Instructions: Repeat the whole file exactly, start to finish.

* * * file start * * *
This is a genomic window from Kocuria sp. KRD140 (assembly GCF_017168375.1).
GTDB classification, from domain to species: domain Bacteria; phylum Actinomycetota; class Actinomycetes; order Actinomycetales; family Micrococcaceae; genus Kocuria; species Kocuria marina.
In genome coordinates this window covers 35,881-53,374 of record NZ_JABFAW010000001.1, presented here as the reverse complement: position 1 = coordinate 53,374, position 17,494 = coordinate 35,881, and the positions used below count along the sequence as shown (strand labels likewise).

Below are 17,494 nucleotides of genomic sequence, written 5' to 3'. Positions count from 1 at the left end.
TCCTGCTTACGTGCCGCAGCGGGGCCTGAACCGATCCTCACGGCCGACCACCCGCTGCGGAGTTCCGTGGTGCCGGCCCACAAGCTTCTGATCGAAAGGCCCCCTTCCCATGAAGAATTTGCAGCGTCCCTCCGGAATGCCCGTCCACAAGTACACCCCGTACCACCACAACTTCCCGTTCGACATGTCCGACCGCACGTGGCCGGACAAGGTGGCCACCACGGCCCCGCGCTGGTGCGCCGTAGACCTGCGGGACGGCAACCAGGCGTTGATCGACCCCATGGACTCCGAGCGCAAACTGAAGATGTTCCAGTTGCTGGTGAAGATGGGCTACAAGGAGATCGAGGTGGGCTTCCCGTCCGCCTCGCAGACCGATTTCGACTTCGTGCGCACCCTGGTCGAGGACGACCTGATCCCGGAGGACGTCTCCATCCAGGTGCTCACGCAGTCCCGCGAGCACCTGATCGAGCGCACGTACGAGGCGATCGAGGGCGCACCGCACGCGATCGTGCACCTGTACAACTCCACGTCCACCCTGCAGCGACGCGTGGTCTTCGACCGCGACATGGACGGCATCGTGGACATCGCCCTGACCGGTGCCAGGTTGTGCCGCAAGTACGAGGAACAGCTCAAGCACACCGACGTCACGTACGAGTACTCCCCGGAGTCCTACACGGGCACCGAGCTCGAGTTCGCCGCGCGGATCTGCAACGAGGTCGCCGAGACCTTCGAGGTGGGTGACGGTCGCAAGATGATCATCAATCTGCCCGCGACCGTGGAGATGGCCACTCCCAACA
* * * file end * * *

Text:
This is a genomic window from Kocuria sp. KRD140 (assembly GCF_017168375.1).
GTDB classification, from domain to species: domain Bacteria; phylum Actinomycetota; class Actinomycetes; order Actinomycetales; family Micrococcaceae; genus Kocuria; species Kocuria marina.
In genome coordinates this window covers 35,881-53,374 of record NZ_JABFAW010000001.1, presented here as the reverse complement: position 1 = coordinate 53,374, position 17,494 = coordinate 35,881, and the positions used below count along the sequence as shown (strand labels likewise).

Below are 17,494 nucleotides of genomic sequence, written 5' to 3'. Positions count from 1 at the left end.
TCCTGCTTACGTGCCGCAGCGGGGCCTGAACCGATCCTCACGGCCGACCACCCGCTGCGGAGTTCCGTGGTGCCGGCCCACAAGCTTCTGATCGAAAGGCCCCCTTCCCATGAAGAATTTGCAGCGTCCCTCCGGAATGCCCGTCCACAAGTACACCCCGTACCACCACAACTTCCCGTTCGACATGTCCGACCGCACGTGGCCGGACAAGGTGGCCACCACGGCCCCGCGCTGGTGCGCCGTAGACCTGCGGGACGGCAACCAGGCGTTGATCGACCCCATGGACTCCGAGCGCAAACTGAAGATGTTCCAGTTGCTGGTGAAGATGGGCTACAAGGAGATCGAGGTGGGCTTCCCGTCCGCCTCGCAGACCGATTTCGACTTCGTGCGCACCCTGGTCGAGGACGACCTGATCCCGGAGGACGTCTCCATCCAGGTGCTCACGCAGTCCCGCGAGCACCTGATCGAGCGCACGTACGAGGCGATCGAGGGCGCACCGCACGCGATCGTGCACCTGTACAACTCCACGTCCACCCTGCAGCGACGCGTGGTCTTCGACCGCGACATGGACGGCATCGTGGACATCGCCCTGACCGGTGCCAGGTTGTGCCGCAAGTACGAGGAACAGCTCAAGCACACCGACGTCACGTACGAGTACTCCCCGGAGTCCTACACGGGCACCGAGCTCGAGTTCGCCGCGCGGATCTGCAACGAGGTCGCCGAGACCTTCGAGGTGGGTGACGGTCGCAAGATGATCATCAATCTGCCCGCGACCGTGGAGATGGCCACTCCCAACA